Couples grapple with Sept. 11 weddings, but most Jews say no

trenton, n.j. | Sept. 11 conjures varied memories for Yolanda Coleman. For most of her life, she knew the date as her father’s birthday.

Three years ago, the businesswoman was working in lower Manhattan and watched firsthand as the World Trade Center towers crashed down.

Now, Coleman and fiancé Carlos Gamboa plan to put their own stamp on the date — by getting married.

“At first I was a little mixed,” said Coleman, 35, of Piscataway, N.J. “I think three years later there’s a bit of distance. We want to replace those negative memories with something that’s positive.”

Sept. 11 is unlikely to be chosen for Jewish weddings this year for two reasons: The daytime hours fall on Shabbat and Saturday night marks Selichot, the late-night service of repentance that ushers in the High Holy Days.

But among couples choosing secular celebrations, as well as those of other faiths, there are different concerns. In New Jersey, couples-to-be and wedding facilities find themselves conflicted this year — the first time that Sept. 11 has fallen on a Saturday since before the terrorist attacks. The state’s proximity to New York, with its many commuters who head into the city, still finds many grieving for loved ones and colleagues. Nevertheless, steep discounts and the wedding season’s limited number of choice dates are expected to help draw couples to the altar.

“It really does strike people as, ‘Boy, that’s a hard anniversary’ and not enough time has gone by and, especially in our area, many of us know people who were killed,” said Sharon Naylor, a Madison, N.J., author of 23 books on wedding planning.

On the other hand, said Naylor, “It is a Saturday in September and those days are not so easy to find.”

In California, Kyle Brown, head of the Bakersfield-based Bridal Association of America, said his informal research shows that nearly three times the number of brides are registered for Sept. 18 compared with Sept. 11.

Based on the work done by his invitation-printing business, Brown said the date appears to be eschewed by all but some military couples who have told him they want to “honor” the day by being married.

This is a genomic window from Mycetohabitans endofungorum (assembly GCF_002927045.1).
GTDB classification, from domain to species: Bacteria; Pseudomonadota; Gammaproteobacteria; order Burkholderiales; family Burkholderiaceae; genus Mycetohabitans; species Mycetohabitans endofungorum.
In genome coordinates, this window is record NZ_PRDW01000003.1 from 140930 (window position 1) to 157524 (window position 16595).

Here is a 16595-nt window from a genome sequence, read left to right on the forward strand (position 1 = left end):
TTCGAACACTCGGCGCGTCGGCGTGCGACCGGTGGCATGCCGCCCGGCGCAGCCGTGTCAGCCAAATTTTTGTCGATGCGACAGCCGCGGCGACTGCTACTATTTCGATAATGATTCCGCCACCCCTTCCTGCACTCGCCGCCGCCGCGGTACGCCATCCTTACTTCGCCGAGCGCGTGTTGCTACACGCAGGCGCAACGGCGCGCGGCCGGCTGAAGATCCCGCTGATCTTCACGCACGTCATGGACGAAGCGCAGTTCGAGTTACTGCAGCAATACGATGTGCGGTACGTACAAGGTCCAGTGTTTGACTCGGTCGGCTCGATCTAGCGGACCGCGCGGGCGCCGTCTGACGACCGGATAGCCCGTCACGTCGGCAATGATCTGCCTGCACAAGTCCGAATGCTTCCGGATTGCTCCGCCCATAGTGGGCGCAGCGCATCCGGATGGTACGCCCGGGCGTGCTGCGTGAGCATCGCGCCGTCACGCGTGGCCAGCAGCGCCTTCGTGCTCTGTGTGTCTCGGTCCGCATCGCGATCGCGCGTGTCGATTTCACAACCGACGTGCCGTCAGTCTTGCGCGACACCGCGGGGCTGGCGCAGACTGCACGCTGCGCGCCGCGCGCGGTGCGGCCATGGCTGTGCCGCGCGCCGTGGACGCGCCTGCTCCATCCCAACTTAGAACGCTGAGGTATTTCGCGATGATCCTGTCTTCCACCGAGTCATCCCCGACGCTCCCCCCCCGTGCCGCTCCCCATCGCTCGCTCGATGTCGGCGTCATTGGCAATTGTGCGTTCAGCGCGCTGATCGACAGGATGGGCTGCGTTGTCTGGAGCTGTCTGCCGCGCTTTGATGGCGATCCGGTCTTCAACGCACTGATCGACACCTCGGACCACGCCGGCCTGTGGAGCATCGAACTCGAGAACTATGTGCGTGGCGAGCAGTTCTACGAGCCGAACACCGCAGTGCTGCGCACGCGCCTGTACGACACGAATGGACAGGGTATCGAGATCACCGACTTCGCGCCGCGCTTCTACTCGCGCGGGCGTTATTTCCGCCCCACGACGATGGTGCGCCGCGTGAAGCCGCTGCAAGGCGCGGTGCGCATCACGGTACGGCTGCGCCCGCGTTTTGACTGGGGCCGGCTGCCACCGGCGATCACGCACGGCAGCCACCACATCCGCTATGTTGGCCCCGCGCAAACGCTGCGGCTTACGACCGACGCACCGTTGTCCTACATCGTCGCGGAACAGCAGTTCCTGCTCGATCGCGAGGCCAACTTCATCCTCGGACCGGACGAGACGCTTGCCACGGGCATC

Meanwhile in the Bay Area Jewish community, some synagogues report that couples have inquired about the possibility of a Sept. 11 evening wedding, but neither the synagogues nor most rabbis are available. The hours between the end of Shabbat (8 p.m.) and the start of Selichot are not sufficient for most celebrations. In addition, congregational rabbis are busy with pre-Selichot activities.

Regardless of Selichot, Livermore independent Rabbi David Roller will not officiate at a Sept. 11 wedding — even next year, when it falls on a Sunday. “I lost too many people that day,” he said. “Seventy-five people. … It’s a sensitive wound.”

Roller, who was a New York state employee before he became a rabbi, spent 1973 to 1978 working on the 78th floor of the South Tower of the World Trade Center. He was helping to unionize service employees on his own time and was in the building five days a week, working closely with the cleaning staff.

“Those guys were here for years and years. … And poof, the building is gone.

“I doubt very highly if I’d want to do a wedding on that date. I’d almost put it on the sensitivity level of not doing weddings on Tisha B’Av. Certain dates become days that you want to leave alone,” he emphasized. “To me, 9/11 is extremely sacred. It’s a very sensitive area.”

Erik Kent, who runs a wedding planning site,, said some of the couples he assists are getting married on Sept. 11. But more are choosing the Saturday before or after, he said.

Coleman said she expects to save as much as $6,000 on her 200-person wedding at a West Orange banquet hall that features what she called “Old World charm” and French doors opening to gardens. There, guests will hear the bride and groom’s African American and Guatemalan backgrounds reflected by a band playing R&B and Latin music, and by watching Coleman and Gamboa, of East Orange, “jump the broom” — an African American ritual created by slaves who could not legally marry. She’s also planning a moment of silence.

Nancy Androsky, who hails from New Jersey but lives in Ellicott City, Md., said Sept. 11 worked out for a variety of reasons. Considerations included her fiancé’s brother heading to college in August and family members who will be observing the High Holy Days, which begin at sundown, Sept. 15.

“Once we say it, everyone kind of just pauses for a second and some people react, ‘Why did you choose that day?’ But it doesn’t bother us,” said Androsky, 24. “We get it from everybody. It’s the day we chose and we’re happy with it, and if they’re not, it is their problem.”

By now, Androsky’s initial worries about the date have taken a back seat to preoccupation with more typical details, such as her reception site’s three serving stations — pasta, salad and carving, with turkey and roast beef — and the purple and white rose bouquet she will carry.

“It is a sad day and we’re going to make a happy memory of the day,” said Androsky.

Couples who do choose Sept. 11 for their weddings should try to be sensitive to invitees who may be offended “because there is no right way to feel,” said Millie Martini Bratten, editor-in-chief of Bride’s magazine.

Bratten said the date is more an issue on the East Coast, especially in the regions where the four planes crashed.

She said people who got married in the days and weeks after Sept. 11, 2001, had to make similar emotional decisions.

“Life goes on and there is great happiness and weddings are all about hope and the future,” Bratten said. “There’s no need to be ashamed of happiness.”

J. staffer Janet Silver Ghent contributed to this report.